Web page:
Rockville, Md. – The U.S. Department of Housing and Urban Development (HUD) sponsored a study on the impacts of the First-Time Homebuyer Education and Counseling Demonstration. Designed in the wake of the foreclosure crisis, the demonstration aimed to assess whether making free homebuyer education and counseling broadly available improved financial outcomes for recipients of services, as well as their ability to sustain homeownership. Participants in the demonstration reflected a broad, diverse cohort of low- to middle-income prospective homebuyers that were not necessarily representative of typical housing counseling clients. Abt Global followed participants four to six years after enrollment in the demonstration to compare outcomes between those who received the offer of homebuyer and education and counseling services and those who did not. Overall, Abt found homebuyer education and counseling did not have a detectable impact on key financial outcomes including mortgage performance for the full study sample. However, on average, homebuyer education and counseling did lead to improved outcomes for two subgroups of individuals: women and younger adults. Additionally, there was not a detectable difference between the impact of in-person or remote services. Finally, although not the focus of the demonstration, the findings highlighted significant racial inequities in financial health and the barriers they present to homeownership.
- Women and younger adults (i.e., people who were under the age of 30 when they entered the study sample) both saw improvements in their credit scores relative to their counterparts in the control group: about 6 points for women and 7 points for younger adults.
- There was no discernable difference in impacts between remote and in-person services. As a result, the relatively low cost of providing services virtually may provide an opportunity to expand access to other populations without a detrimental effect on program outcomes.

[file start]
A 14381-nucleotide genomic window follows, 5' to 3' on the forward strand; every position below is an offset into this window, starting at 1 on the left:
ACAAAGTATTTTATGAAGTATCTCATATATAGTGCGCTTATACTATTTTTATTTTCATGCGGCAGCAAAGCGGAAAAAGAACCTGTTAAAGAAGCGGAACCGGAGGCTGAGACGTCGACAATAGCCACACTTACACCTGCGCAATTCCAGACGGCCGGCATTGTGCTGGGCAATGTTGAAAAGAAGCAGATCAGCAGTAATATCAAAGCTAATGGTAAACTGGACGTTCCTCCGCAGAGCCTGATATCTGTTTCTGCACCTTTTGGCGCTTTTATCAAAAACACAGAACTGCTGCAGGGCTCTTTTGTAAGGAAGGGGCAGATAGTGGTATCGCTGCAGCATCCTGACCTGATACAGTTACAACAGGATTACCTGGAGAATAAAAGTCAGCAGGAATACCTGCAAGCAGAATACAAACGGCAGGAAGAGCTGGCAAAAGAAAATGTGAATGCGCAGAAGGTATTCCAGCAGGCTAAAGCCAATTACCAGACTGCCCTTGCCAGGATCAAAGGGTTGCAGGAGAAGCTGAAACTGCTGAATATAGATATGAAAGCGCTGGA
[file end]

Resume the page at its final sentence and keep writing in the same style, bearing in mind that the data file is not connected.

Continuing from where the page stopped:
- People who are African American or Hispanic face greater challenges to homeownership. The impact of the intervention for the African American or Hispanic subgroups in the demonstration did not systematically differ from the impact for the white subgroup. However, the study highlights the structural barriers facing these groups—such as lower credit scores and lower levels of savings—that homebuyer education and counseling did little to overcome. Larger, bolder policies that directly address these structural barriers will likely be needed to make it possible for more people of color to benefit from the wealth-building mechanisms of homeownership.
“While the results of this study indicate there’s no single, monolithic solution to educating homebuyers, the improvements for women and younger people imply greater customization for certain population segments might work well,” said Abt’s Laura Peck, one of the evaluation’s co-principal investigators. “However, programs that advance equity in homeownership may need to be more intensive, for example, by considering structural and systemic barriers.”
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